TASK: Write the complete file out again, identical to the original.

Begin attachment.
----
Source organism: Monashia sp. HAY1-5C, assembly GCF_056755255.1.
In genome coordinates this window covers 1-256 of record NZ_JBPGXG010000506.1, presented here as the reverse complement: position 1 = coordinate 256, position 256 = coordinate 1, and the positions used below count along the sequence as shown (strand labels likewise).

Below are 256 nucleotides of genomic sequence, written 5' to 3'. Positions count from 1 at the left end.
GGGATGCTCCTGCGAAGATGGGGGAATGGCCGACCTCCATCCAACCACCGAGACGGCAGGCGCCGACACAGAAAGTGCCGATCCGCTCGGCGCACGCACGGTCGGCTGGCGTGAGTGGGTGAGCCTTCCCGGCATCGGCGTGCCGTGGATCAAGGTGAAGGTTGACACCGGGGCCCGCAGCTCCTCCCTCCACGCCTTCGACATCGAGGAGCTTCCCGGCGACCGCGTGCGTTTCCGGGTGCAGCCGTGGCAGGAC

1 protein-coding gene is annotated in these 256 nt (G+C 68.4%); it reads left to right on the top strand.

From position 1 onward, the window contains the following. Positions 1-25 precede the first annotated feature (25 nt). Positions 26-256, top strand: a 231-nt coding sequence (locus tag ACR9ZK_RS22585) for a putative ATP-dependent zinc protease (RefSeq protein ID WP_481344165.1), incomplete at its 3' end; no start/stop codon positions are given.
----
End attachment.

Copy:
Source organism: Monashia sp. HAY1-5C, assembly GCF_056755255.1.
In genome coordinates this window covers 1-256 of record NZ_JBPGXG010000506.1, presented here as the reverse complement: position 1 = coordinate 256, position 256 = coordinate 1, and the positions used below count along the sequence as shown (strand labels likewise).

Below are 256 nucleotides of genomic sequence, written 5' to 3'. Positions count from 1 at the left end.
GGGATGCTCCTGCGAAGATGGGGGAATGGCCGACCTCCATCCAACCACCGAGACGGCAGGCGCCGACACAGAAAGTGCCGATCCGCTCGGCGCACGCACGGTCGGCTGGCGTGAGTGGGTGAGCCTTCCCGGCATCGGCGTGCCGTGGATCAAGGTGAAGGTTGACACCGGGGCCCGCAGCTCCTCCCTCCACGCCTTCGACATCGAGGAGCTTCCCGGCGACCGCGTGCGTTTCCGGGTGCAGCCGTGGCAGGAC

1 protein-coding gene is annotated in these 256 nt (G+C 68.4%); it reads left to right on the top strand.

From position 1 onward, the window contains the following. Positions 1-25 precede the first annotated feature (25 nt). Positions 26-256, top strand: a 231-nt coding sequence (locus tag ACR9ZK_RS22585) for a putative ATP-dependent zinc protease (RefSeq protein ID WP_481344165.1), incomplete at its 3' end; no start/stop codon positions are given.